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Dublin: 6°C Wednesday 25 November 2020

185-bedroom Vicar Street hotel given green light by DCC despite local objections

In total, 12 objections have been lodged against the plan.

Image: Screengrab via Google Maps

DUBLIN CITY COUNCIL has given the green light to developer Harry Crosbie for a new eight-storey 185-bedroom hotel at Vicar Street in the Dublin Liberties in spite of some local opposition.

A spokesman for Crosbie said today that it is hoped that construction work on the Vicar Street Hotel will commence on the project in the next number of weeks and that the hotel will be open for business in 2020.

The spokesman said that the hotel “will add to the growing restoration of the Liberties”.

The spokesman also confirmed that Crosbie “is also working on a Vicar Street South in conjunction with Wexford County Council”.

The new venture in Dublin, when operational will create 80 jobs and the spokesman said that the hotel development “will create a new way for the public to enjoy a live show”.

He said: “We will create a new ‘rock and room’ concept with our exclusive promoter Peter Aiken. We will upgrade the venue to ensure its continued status as Dublin’s premier mid-size venue.”

Walls Construction, which worked with Crosbie on the original Point Depot and when it was transformed into an area, is to construct the hotel. 

Planning application

One of the conditions of planning is that the hotel firm pays Dublin City Council €487,407 towards public infrastructure for the area.

A report accompanying the planning application stated that the development will contribute significantly towards the implementation of a Core Strategy of the City Development Plan in respect of regeneration, urban design and economic and tourism development.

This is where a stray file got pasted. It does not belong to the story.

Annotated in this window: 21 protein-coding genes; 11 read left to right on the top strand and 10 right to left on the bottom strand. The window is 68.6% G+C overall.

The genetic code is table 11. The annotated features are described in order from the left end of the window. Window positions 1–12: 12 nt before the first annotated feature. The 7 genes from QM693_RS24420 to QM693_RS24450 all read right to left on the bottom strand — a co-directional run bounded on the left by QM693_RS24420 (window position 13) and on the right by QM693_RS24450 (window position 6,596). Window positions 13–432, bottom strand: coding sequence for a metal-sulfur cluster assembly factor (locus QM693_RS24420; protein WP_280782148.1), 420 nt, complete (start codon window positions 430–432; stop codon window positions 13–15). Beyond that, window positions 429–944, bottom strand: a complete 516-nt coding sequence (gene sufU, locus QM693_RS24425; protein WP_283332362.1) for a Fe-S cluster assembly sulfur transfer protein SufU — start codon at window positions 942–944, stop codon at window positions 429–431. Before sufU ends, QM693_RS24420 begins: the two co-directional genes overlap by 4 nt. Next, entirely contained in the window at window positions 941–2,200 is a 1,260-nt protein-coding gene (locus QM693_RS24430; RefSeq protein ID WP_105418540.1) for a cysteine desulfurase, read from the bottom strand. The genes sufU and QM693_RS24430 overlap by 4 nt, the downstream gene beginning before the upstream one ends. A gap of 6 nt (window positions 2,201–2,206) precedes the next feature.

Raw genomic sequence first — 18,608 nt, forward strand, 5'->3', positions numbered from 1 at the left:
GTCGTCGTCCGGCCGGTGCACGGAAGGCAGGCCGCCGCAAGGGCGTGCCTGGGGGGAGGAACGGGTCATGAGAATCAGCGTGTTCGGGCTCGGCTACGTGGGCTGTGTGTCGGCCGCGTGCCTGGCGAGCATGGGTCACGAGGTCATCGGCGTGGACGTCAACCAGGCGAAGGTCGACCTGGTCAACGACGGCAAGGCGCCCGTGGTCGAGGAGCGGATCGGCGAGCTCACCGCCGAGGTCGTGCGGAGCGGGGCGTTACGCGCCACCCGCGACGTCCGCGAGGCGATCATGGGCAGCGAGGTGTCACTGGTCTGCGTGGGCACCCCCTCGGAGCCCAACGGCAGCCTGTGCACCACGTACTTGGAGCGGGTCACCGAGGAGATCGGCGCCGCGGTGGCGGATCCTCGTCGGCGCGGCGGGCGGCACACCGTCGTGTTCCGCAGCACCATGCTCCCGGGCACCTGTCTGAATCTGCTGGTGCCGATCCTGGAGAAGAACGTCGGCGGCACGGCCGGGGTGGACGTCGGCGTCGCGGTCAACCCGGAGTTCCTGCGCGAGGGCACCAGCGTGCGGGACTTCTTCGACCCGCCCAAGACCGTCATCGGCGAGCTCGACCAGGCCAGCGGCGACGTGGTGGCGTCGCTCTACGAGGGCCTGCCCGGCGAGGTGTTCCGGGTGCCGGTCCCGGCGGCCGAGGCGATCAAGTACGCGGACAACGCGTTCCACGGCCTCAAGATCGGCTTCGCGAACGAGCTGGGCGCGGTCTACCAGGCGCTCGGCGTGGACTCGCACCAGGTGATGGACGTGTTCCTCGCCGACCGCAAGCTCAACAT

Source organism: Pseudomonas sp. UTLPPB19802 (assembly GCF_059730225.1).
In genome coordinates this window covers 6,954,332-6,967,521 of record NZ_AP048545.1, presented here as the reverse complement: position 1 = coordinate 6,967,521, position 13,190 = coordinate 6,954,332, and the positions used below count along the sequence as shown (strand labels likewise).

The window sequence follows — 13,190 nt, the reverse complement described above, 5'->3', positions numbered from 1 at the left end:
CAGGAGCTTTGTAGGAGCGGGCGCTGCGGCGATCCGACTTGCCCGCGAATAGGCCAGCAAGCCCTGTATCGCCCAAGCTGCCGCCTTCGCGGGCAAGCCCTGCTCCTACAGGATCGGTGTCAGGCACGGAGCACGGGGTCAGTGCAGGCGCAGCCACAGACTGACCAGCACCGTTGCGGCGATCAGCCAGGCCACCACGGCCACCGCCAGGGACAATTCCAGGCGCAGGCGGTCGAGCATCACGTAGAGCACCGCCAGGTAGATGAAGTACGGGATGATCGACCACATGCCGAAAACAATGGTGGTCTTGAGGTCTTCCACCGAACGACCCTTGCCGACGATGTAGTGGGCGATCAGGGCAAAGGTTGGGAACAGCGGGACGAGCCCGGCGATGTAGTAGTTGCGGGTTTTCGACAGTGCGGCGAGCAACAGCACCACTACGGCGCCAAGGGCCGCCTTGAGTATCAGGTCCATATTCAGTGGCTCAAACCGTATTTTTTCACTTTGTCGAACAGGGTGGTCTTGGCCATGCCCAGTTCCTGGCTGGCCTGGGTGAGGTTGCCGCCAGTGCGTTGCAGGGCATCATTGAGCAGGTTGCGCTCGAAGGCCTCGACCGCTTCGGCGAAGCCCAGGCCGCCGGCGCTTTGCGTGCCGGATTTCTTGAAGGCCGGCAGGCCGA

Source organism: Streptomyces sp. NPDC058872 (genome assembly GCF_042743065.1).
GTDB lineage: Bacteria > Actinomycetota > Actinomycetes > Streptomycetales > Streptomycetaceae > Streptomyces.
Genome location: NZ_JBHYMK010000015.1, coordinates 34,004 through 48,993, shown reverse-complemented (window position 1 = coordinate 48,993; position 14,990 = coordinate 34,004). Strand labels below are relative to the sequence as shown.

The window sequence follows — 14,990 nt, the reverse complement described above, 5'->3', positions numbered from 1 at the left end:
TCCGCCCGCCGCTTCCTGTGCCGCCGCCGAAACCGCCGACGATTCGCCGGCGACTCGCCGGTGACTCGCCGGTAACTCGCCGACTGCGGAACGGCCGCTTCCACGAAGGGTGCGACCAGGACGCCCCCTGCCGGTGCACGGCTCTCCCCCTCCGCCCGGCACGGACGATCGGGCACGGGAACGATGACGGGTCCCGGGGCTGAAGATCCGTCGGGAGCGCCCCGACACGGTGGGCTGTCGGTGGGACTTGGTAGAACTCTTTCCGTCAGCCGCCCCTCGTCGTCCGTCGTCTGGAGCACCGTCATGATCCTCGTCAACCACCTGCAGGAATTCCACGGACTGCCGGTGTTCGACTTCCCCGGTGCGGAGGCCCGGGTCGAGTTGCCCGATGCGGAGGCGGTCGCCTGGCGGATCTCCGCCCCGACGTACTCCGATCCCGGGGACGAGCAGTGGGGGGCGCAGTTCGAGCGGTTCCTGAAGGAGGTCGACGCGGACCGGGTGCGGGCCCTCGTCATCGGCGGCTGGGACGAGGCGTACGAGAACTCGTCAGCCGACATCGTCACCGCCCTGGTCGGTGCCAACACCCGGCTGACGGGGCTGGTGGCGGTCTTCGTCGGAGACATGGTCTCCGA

The report also stated that the development “can provide a catalyst and dynamic for the regeneration and redevelopment of the Liberties area and will enhance the attractiveness and diversification of the city’s tourist accommodation offer”.

Failte Ireland also made a submission with the City Council in support of the application.

However, a number of local residents – supported by People Before Profit TD, Bríd Smith – lodged objections against the plan.

In total, 12 objections have been lodged against the plan.

The residents of Catherine Street told the City Council that the development would cause much distress to the residents of the area – an area, they say, that has had continuous development for the past two years.

Many of the residents of Michael Mallin House are opposing the plan and in an objection, they stated “we, the residents of Michael Mallin house believe the height of the proposed development is not in proportion with the surrounding structures being twice the height of our flats as well as towering over houses located on Catherine St and Ash Street.”

In her objection, Smith stated that the application does not represent development sympathetic to an urban residential community bound by new student accommodation, a public house/music venue, a homeless hostel and two new hotels in the immediate vicinity.

In the joint objection with councillor Tina McVeigh, Smith pointed out that “we are in the depths of a housing crisis that is having a catastrophic effect on our society”.

She stated: “Rather than more hotels, apart hotels or luxury student accommodation, we urge our city planners to exercise their duty of care and refuse planning permission to any further developments that do not positively contribute to the stock of residential housing.”

Objectors now have the option of appealing the Council decision to An Bord Pleanála.

About the author:

Gordon Deegan

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